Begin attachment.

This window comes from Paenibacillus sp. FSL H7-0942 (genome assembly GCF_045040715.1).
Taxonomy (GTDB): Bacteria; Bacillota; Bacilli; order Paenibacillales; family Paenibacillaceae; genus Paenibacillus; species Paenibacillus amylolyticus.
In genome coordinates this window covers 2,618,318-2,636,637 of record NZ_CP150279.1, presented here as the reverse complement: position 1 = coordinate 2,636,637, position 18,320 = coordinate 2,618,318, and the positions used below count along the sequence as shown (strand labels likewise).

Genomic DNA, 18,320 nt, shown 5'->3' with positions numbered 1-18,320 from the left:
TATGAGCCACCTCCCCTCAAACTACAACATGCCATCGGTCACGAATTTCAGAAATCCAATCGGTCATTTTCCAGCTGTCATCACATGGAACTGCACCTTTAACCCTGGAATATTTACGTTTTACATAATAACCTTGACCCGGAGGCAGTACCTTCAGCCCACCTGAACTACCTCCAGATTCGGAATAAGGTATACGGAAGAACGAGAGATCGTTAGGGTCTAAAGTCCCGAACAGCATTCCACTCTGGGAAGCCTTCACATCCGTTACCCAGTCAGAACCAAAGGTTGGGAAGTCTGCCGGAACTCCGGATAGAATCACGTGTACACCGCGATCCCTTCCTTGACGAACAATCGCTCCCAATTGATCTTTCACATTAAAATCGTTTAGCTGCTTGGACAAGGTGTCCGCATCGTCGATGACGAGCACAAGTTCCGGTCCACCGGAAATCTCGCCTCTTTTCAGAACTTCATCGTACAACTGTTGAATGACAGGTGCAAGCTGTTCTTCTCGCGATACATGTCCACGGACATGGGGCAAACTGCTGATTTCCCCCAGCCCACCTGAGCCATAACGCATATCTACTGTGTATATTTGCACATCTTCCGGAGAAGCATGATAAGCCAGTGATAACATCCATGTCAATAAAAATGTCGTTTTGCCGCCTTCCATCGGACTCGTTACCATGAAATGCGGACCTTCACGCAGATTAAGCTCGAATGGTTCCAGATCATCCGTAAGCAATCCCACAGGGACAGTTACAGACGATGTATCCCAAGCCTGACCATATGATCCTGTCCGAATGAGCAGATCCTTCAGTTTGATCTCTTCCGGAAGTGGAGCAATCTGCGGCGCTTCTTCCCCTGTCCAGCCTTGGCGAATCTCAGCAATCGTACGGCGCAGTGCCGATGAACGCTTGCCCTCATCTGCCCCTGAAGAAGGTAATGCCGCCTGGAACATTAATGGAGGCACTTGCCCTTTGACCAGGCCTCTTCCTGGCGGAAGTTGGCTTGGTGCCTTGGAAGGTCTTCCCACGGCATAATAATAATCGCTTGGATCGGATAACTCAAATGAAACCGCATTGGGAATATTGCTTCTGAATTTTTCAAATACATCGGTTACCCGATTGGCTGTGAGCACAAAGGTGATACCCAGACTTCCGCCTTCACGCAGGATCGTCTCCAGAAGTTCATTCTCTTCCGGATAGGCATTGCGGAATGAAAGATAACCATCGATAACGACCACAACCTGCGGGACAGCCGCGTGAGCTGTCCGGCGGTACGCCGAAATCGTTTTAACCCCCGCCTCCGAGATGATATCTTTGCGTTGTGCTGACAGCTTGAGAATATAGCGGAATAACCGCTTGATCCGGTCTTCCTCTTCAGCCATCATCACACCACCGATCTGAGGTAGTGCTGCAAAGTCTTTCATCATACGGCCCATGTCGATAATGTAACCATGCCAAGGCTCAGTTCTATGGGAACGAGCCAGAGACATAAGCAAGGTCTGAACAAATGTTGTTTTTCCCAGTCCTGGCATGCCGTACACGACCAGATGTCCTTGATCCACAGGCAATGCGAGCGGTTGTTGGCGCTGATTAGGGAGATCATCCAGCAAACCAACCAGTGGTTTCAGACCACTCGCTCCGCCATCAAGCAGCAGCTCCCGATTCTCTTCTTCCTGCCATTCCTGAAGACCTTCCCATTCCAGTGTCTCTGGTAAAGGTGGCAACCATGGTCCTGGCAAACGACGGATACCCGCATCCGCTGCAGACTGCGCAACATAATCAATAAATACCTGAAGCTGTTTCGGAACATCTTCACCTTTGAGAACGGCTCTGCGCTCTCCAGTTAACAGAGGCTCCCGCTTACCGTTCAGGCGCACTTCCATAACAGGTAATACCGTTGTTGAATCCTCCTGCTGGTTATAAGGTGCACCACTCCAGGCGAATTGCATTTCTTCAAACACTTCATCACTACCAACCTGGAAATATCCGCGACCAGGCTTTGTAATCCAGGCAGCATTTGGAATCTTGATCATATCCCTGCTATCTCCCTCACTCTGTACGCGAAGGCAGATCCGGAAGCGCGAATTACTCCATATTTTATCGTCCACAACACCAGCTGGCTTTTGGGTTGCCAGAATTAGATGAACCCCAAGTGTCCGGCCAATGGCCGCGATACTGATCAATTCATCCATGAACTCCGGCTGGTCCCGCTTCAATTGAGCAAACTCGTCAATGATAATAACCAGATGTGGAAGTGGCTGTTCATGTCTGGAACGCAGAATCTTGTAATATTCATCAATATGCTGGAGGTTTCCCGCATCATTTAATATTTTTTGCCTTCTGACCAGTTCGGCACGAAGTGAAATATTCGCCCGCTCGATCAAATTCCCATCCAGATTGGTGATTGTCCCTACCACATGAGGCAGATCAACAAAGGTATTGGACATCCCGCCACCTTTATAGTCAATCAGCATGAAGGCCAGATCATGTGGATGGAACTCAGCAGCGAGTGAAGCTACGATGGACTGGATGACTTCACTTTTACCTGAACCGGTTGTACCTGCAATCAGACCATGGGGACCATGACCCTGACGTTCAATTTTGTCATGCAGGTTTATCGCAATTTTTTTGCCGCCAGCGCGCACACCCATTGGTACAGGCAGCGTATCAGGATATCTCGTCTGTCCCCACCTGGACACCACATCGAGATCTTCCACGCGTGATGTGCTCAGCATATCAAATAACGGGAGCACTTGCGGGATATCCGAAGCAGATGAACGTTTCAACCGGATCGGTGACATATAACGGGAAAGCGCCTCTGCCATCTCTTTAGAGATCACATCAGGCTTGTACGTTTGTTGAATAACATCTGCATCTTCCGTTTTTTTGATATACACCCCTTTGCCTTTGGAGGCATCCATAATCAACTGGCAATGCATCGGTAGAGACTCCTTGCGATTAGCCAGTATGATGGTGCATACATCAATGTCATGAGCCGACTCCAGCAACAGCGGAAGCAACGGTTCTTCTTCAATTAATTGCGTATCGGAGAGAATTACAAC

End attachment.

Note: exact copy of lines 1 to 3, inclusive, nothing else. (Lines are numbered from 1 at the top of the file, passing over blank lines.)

This window comes from Paenibacillus sp. FSL H7-0942 (genome assembly GCF_045040715.1).
Taxonomy (GTDB): Bacteria; Bacillota; Bacilli; order Paenibacillales; family Paenibacillaceae; genus Paenibacillus; species Paenibacillus amylolyticus.
In genome coordinates this window covers 2,618,318-2,636,637 of record NZ_CP150279.1, presented here as the reverse complement: position 1 = coordinate 2,636,637, position 18,320 = coordinate 2,618,318, and the positions used below count along the sequence as shown (strand labels likewise).